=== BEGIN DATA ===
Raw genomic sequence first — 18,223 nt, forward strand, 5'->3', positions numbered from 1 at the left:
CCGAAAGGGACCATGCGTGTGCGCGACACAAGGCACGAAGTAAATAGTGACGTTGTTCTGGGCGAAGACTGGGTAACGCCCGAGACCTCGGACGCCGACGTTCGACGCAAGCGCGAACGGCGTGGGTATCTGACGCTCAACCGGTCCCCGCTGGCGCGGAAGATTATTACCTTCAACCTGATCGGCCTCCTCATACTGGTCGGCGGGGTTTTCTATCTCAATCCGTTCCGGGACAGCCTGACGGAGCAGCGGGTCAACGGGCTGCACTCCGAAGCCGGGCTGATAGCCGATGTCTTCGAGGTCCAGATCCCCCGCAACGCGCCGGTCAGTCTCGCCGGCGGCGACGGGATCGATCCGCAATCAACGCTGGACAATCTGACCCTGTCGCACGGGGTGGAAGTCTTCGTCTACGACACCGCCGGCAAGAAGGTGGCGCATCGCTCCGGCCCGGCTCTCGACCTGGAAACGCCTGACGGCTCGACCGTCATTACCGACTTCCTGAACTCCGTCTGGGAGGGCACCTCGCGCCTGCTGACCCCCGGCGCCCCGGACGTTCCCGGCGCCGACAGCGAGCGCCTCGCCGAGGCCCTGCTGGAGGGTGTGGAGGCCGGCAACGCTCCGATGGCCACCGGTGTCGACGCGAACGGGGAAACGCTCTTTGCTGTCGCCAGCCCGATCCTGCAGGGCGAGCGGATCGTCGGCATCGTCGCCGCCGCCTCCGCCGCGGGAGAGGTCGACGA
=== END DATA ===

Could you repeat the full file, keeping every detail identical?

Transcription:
Raw genomic sequence first — 18,223 nt, forward strand, 5'->3', positions numbered from 1 at the left:
CCGAAAGGGACCATGCGTGTGCGCGACACAAGGCACGAAGTAAATAGTGACGTTGTTCTGGGCGAAGACTGGGTAACGCCCGAGACCTCGGACGCCGACGTTCGACGCAAGCGCGAACGGCGTGGGTATCTGACGCTCAACCGGTCCCCGCTGGCGCGGAAGATTATTACCTTCAACCTGATCGGCCTCCTCATACTGGTCGGCGGGGTTTTCTATCTCAATCCGTTCCGGGACAGCCTGACGGAGCAGCGGGTCAACGGGCTGCACTCCGAAGCCGGGCTGATAGCCGATGTCTTCGAGGTCCAGATCCCCCGCAACGCGCCGGTCAGTCTCGCCGGCGGCGACGGGATCGATCCGCAATCAACGCTGGACAATCTGACCCTGTCGCACGGGGTGGAAGTCTTCGTCTACGACACCGCCGGCAAGAAGGTGGCGCATCGCTCCGGCCCGGCTCTCGACCTGGAAACGCCTGACGGCTCGACCGTCATTACCGACTTCCTGAACTCCGTCTGGGAGGGCACCTCGCGCCTGCTGACCCCCGGCGCCCCGGACGTTCCCGGCGCCGACAGCGAGCGCCTCGCCGAGGCCCTGCTGGAGGGTGTGGAGGCCGGCAACGCTCCGATGGCCACCGGTGTCGACGCGAACGGGGAAACGCTCTTTGCTGTCGCCAGCCCGATCCTGCAGGGCGAGCGGATCGTCGGCATCGTCGCCGCCGCCTCCGCCGCGGGAGAGGTCGACGA